If anything can pull Joe Biden out of his basement, it’s the prospect of speaking at a union rally. If elected president – the verdict is not in yet – he is certain to promote federal legislation, the Protecting the Right to Organize (PRO) Act, that would give organized labor almost everything it wants. And what it wants most of all is to force unionization upon reluctant employers and employees.
The former vice president and Delaware senator isn’t shy about where he stands. “I make no apologies,” he said during his campaign kickoff speech in Pittsburgh on April 29, 2019. “I am a union man. Period.”
Labor officials are happy to have the former vice president aboard. And they are positively over the moon about his becoming president. AFL-CIO President Richard Trumka, whose federation represents 12.5 million workers in 56 affiliated unions, issued this November 7 statement:
"Democracy is prevailing. Joe Biden and Kamala Harris’ victory in this free and fair election is a win for America’s labor movement. Everywhere in every way, working people are heroically and resiliently fighting back against this pandemic, its economic fallout, chronic income inequality and systemic racism. President-elect Biden and Vice President-elect Harris saw us, heard us and campaigned on a promise that we, as one nation, will build back even better than before…Let’s be clear: Union voters delivered this election for Biden and Harris."
Other union officials are celebrating. “Working people now have someone in the White House who will strive to protect America’s working families, not just the wealthy and the powerful,” said Office and Professional Employees International Union President Richard Lanigan. International Brotherhood of Electrical Workers President Lonnie Stephenson remarked, “This is not just a victory for the Biden/Harris ticket, but a win for all working people.”
Much of the reason for the excitement is the distinct possibility of the PRO Act becoming law. The measure, introduced in May 2019 by Rep. Bobby Scott, D-Va., and Sen. Patty Murray, D-Wash., would dismantle virtually every existing safeguard against union monopoly in the private-sector workplace. The House of Representatives, predictably, passed the measure (H.R. 2474) this February by a 224-194 margin. The Senate thankfully has stalled.
Let us understand something. The Protecting the Right to Organize Act is not about protecting anyone’s right to organize or join a union. The National Labor Relations Act has guarded that right for 85 years. The PRO Act is about expanding union membership, dues collections, bargaining power and political influence. Employers and employees who object would have little or no recourse. If the proposal becomes law, nonunion employers could be drawn into needless, costly and time-consuming legal battles.
Among other things, this legislation would:
Repeal all state Right to Work laws. Currently, 27 states have laws that protect private-sector employees from being fired for not paying dues to a union with an active collective bargaining agreement. The PRO Act would override these laws, nullifying Section 14(b) of the Taft-Hartley Act of 1947. Unions always have opposed Right to Work laws.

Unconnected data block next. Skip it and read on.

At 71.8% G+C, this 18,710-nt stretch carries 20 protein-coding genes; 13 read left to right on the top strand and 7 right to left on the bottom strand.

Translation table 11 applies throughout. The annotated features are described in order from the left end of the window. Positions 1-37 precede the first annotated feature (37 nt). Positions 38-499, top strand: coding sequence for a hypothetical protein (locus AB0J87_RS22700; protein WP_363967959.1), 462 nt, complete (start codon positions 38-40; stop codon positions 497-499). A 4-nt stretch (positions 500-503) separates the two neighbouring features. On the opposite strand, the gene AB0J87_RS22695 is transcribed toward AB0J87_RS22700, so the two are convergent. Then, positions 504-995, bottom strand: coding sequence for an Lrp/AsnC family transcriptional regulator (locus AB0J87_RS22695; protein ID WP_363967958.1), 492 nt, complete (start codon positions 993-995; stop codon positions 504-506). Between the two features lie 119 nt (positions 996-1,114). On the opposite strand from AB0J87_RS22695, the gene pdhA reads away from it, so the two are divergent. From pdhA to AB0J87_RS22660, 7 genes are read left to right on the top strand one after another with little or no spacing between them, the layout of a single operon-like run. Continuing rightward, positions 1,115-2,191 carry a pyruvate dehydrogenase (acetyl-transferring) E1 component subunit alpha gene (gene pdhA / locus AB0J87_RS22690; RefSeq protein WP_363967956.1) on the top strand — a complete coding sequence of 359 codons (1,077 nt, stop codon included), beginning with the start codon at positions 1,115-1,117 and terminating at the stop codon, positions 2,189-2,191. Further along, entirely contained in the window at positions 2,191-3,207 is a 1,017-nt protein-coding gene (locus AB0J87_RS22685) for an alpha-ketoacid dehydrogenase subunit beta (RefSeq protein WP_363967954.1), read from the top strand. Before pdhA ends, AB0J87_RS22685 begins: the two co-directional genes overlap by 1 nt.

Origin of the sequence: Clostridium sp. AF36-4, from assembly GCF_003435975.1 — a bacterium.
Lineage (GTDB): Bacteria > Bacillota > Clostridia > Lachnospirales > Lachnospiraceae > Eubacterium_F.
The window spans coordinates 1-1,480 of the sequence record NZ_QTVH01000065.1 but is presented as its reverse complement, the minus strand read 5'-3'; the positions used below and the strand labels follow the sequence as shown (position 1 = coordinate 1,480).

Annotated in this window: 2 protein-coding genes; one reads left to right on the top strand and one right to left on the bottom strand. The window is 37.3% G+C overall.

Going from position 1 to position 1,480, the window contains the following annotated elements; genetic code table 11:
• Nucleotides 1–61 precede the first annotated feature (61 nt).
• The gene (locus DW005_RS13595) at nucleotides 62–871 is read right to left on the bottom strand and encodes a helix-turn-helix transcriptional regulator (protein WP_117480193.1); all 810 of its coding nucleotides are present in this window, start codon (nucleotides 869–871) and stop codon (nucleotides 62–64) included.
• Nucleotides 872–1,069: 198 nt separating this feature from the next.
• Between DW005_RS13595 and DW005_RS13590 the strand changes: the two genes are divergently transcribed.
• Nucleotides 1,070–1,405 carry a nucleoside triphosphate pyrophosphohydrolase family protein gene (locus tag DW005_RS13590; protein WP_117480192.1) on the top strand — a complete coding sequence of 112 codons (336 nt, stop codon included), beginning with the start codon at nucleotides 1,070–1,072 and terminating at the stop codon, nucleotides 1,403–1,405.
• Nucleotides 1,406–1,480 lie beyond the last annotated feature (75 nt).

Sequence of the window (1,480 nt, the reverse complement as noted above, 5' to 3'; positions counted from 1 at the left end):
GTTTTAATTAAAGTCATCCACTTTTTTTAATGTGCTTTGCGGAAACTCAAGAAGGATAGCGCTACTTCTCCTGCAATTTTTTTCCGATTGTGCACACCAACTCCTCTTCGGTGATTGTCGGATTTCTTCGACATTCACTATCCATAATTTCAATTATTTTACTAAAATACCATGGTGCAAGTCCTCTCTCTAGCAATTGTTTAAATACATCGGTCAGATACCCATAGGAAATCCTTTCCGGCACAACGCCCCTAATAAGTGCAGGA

Mandate employer recognition of a union as a bargaining agent if a simple majority of employees sign membership pledge cards. Card check campaigns involve high-pressure tactics on the part of union organizers to induce workers to sign cards indicating an intent to join. Unions prefer this to secret ballot elections, which carry the possibility of defeat. The PRO Act would force employers to recognize a union as a bargaining agent following a successful card check. It also would require them to hand over employee addresses, email addresses, phone numbers, work schedules and other private information to organizers.
Authorize the NLRB to intervene on behalf of a union in an election dispute. The PRO Act stipulates that if a union loses a secret ballot election, the National Labor Relations Board can claim “employer interference” for virtually any reason it deems fit. The board could nullify an anti-unionization vote, cite the results of a prior card check, and declare the workplace unionized. The burden of proving noninterference entirely would rest on the employer.
Want more? The PRO Act would: force companies to bargain alongside contractors or franchisees even if the former has no control over wages, benefits, scheduling and other workplace standards; ban the use of employment arbitration clauses; authorize “secondary boycotts” by unions against companies maintaining a business relationship with the primary target company; and restore the Obama-era Labor Department “persuader rule” forcing employers to reveal the nature of outside legal advice.
Joe Biden wholeheartedly supports the PRO Act. His website claims that employers and their political supporters (especially Donald Trump) have been waging “a war on organizing, collective bargaining, unions, and workers.”
It’s fitting that Sen. Bernie Sanders, I-Vt., is expressing interest in becoming labor secretary. Sanders and Rep. Marc Pocan, D-Wisc., back in October 2015 sponsored a predecessor to the PRO Act called the Workplace Democracy Act. (Hint: It wasn’t about democracy.) In a Biden administration, the Department of Labor might as well change its name to the Department of Organized Labor.
Carl F. Horowitz is senior fellow at National Legal and Policy Center, a Falls Church, Va.-based nonprofit organization dedicated to promoting ethics and accountability in American public life.